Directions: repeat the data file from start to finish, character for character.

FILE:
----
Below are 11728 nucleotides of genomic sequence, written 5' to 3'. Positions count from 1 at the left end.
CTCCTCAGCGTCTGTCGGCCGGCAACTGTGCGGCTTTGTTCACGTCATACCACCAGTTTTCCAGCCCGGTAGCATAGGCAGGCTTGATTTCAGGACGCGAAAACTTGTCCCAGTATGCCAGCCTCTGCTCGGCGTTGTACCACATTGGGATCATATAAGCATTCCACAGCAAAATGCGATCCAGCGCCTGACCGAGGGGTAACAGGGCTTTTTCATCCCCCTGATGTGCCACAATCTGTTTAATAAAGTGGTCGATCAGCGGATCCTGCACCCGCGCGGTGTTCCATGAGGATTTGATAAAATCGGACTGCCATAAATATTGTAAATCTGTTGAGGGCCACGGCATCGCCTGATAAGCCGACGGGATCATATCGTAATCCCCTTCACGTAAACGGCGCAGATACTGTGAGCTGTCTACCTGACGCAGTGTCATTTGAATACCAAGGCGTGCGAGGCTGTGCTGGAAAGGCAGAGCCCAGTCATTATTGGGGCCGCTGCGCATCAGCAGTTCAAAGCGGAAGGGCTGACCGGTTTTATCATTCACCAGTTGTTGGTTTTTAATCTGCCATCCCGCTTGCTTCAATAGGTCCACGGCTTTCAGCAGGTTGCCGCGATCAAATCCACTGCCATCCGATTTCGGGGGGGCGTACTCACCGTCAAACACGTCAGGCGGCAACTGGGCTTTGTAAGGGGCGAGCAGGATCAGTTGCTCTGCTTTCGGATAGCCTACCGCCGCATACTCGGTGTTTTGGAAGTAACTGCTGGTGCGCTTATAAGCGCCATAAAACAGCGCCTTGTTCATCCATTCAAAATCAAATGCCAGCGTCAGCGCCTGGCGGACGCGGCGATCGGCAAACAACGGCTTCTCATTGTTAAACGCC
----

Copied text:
Below are 11728 nucleotides of genomic sequence, written 5' to 3'. Positions count from 1 at the left end.
CTCCTCAGCGTCTGTCGGCCGGCAACTGTGCGGCTTTGTTCACGTCATACCACCAGTTTTCCAGCCCGGTAGCATAGGCAGGCTTGATTTCAGGACGCGAAAACTTGTCCCAGTATGCCAGCCTCTGCTCGGCGTTGTACCACATTGGGATCATATAAGCATTCCACAGCAAAATGCGATCCAGCGCCTGACCGAGGGGTAACAGGGCTTTTTCATCCCCCTGATGTGCCACAATCTGTTTAATAAAGTGGTCGATCAGCGGATCCTGCACCCGCGCGGTGTTCCATGAGGATTTGATAAAATCGGACTGCCATAAATATTGTAAATCTGTTGAGGGCCACGGCATCGCCTGATAAGCCGACGGGATCATATCGTAATCCCCTTCACGTAAACGGCGCAGATACTGTGAGCTGTCTACCTGACGCAGTGTCATTTGAATACCAAGGCGTGCGAGGCTGTGCTGGAAAGGCAGAGCCCAGTCATTATTGGGGCCGCTGCGCATCAGCAGTTCAAAGCGGAAGGGCTGACCGGTTTTATCATTCACCAGTTGTTGGTTTTTAATCTGCCATCCCGCTTGCTTCAATAGGTCCACGGCTTTCAGCAGGTTGCCGCGATCAAATCCACTGCCATCCGATTTCGGGGGGGCGTACTCACCGTCAAACACGTCAGGCGGCAACTGGGCTTTGTAAGGGGCGAGCAGGATCAGTTGCTCTGCTTTCGGATAGCCTACCGCCGCATACTCGGTGTTTTGGAAGTAACTGCTGGTGCGCTTATAAGCGCCATAAAACAGCGCCTTGTTCATCCATTCAAAATCAAATGCCAGCGTCAGCGCCTGGCGGACGCGGCGATCGGCAAACAACGGCTTCTCATTGTTAAACGCC